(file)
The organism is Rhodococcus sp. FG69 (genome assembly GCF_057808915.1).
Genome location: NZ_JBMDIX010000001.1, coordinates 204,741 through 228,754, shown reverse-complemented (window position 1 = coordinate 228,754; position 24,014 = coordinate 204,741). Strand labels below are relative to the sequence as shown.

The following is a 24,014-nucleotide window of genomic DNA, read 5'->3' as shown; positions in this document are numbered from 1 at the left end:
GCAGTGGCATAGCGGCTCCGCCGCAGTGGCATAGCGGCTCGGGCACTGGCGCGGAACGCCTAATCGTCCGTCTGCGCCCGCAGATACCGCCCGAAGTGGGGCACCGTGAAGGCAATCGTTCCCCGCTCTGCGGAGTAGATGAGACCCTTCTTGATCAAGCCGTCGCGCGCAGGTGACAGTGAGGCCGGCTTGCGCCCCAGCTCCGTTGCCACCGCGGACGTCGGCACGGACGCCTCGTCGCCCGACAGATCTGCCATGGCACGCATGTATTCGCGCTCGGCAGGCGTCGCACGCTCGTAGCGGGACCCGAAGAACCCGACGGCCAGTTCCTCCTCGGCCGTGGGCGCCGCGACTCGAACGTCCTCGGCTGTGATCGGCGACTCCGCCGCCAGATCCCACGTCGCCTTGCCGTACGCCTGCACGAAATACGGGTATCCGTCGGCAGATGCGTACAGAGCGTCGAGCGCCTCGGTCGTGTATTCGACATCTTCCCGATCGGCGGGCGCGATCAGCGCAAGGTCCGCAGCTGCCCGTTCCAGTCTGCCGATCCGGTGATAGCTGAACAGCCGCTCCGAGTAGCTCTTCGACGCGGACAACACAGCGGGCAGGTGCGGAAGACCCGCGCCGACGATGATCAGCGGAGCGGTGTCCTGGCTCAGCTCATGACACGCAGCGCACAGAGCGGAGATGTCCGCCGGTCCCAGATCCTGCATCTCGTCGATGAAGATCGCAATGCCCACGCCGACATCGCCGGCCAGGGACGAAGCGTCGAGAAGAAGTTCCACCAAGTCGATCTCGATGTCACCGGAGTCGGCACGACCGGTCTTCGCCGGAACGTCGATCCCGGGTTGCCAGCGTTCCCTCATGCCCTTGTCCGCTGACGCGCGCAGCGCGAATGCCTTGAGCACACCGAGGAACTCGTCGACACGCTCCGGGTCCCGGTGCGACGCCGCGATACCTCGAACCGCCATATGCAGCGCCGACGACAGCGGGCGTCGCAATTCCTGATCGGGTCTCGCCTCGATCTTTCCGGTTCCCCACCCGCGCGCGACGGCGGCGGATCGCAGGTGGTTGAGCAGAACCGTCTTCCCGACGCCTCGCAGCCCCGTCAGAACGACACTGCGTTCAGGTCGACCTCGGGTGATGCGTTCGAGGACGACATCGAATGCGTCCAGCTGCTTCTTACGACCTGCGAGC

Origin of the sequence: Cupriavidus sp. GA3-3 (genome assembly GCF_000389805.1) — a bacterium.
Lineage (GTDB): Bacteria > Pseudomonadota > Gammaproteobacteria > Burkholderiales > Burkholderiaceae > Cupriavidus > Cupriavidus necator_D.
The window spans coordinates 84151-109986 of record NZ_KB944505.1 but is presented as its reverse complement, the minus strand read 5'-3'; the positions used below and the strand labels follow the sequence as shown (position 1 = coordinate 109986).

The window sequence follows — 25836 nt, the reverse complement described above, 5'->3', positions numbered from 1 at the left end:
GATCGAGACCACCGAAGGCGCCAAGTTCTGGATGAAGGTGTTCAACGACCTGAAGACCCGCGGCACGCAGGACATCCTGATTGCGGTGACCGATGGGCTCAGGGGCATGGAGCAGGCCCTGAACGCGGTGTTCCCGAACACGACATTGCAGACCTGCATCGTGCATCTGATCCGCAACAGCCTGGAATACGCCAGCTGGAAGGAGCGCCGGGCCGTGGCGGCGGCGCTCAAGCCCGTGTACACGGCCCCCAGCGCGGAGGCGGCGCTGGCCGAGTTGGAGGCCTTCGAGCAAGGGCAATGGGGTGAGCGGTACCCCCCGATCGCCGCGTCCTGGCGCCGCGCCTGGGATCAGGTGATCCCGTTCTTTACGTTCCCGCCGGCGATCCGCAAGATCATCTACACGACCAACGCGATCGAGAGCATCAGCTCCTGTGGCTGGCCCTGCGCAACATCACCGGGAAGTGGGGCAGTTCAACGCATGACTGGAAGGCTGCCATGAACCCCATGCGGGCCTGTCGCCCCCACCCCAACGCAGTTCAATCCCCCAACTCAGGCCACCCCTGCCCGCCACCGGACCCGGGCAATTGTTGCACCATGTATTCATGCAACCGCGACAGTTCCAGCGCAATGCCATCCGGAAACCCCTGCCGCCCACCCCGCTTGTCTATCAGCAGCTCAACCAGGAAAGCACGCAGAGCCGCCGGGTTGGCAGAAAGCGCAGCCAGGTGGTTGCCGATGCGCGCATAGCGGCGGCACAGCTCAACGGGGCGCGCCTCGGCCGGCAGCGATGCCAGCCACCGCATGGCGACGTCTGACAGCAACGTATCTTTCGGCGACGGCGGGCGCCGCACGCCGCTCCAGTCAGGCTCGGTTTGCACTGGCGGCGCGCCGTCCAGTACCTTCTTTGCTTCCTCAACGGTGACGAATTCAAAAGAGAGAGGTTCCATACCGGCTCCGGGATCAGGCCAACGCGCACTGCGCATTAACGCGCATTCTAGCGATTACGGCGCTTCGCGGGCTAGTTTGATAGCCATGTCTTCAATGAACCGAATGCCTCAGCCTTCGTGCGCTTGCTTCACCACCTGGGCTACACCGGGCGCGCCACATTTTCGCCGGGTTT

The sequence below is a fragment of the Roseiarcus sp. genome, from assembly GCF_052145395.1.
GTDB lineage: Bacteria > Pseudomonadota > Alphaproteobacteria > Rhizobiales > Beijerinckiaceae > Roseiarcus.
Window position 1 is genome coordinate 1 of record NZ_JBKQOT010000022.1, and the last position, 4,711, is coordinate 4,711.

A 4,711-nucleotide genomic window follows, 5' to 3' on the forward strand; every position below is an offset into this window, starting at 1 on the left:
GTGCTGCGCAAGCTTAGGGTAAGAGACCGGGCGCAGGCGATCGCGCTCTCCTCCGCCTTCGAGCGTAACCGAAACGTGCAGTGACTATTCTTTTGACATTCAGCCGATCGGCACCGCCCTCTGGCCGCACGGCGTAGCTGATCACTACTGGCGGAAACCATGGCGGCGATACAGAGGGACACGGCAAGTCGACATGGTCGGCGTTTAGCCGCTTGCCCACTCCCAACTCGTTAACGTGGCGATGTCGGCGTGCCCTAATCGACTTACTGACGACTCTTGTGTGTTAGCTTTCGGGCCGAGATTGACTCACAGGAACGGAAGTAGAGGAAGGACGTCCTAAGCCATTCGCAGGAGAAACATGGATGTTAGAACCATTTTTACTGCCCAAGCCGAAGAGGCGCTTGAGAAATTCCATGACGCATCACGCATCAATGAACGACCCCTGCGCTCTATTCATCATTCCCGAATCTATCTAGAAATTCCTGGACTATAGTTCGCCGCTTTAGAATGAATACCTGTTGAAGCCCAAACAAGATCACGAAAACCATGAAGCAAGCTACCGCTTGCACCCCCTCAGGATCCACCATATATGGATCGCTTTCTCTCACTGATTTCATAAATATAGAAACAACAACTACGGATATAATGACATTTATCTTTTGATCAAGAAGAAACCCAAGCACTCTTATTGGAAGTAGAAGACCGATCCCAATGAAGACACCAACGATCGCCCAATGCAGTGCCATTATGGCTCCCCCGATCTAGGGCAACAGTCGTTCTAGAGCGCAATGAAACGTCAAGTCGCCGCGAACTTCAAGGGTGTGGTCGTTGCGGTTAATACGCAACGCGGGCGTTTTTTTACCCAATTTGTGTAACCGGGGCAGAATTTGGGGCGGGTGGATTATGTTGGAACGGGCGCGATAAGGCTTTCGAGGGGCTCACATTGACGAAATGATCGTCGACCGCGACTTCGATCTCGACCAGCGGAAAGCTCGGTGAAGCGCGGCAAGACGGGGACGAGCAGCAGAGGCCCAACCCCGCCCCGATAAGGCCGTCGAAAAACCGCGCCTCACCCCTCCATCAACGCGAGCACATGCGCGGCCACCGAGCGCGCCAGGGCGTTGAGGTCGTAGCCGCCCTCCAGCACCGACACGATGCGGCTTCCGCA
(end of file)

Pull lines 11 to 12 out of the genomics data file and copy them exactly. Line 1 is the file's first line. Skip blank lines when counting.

GTDB lineage: Bacteria > Pseudomonadota > Alphaproteobacteria > Rhizobiales > Beijerinckiaceae > Roseiarcus.
Window position 1 is genome coordinate 1 of record NZ_JBKQOT010000022.1, and the last position, 4,711, is coordinate 4,711.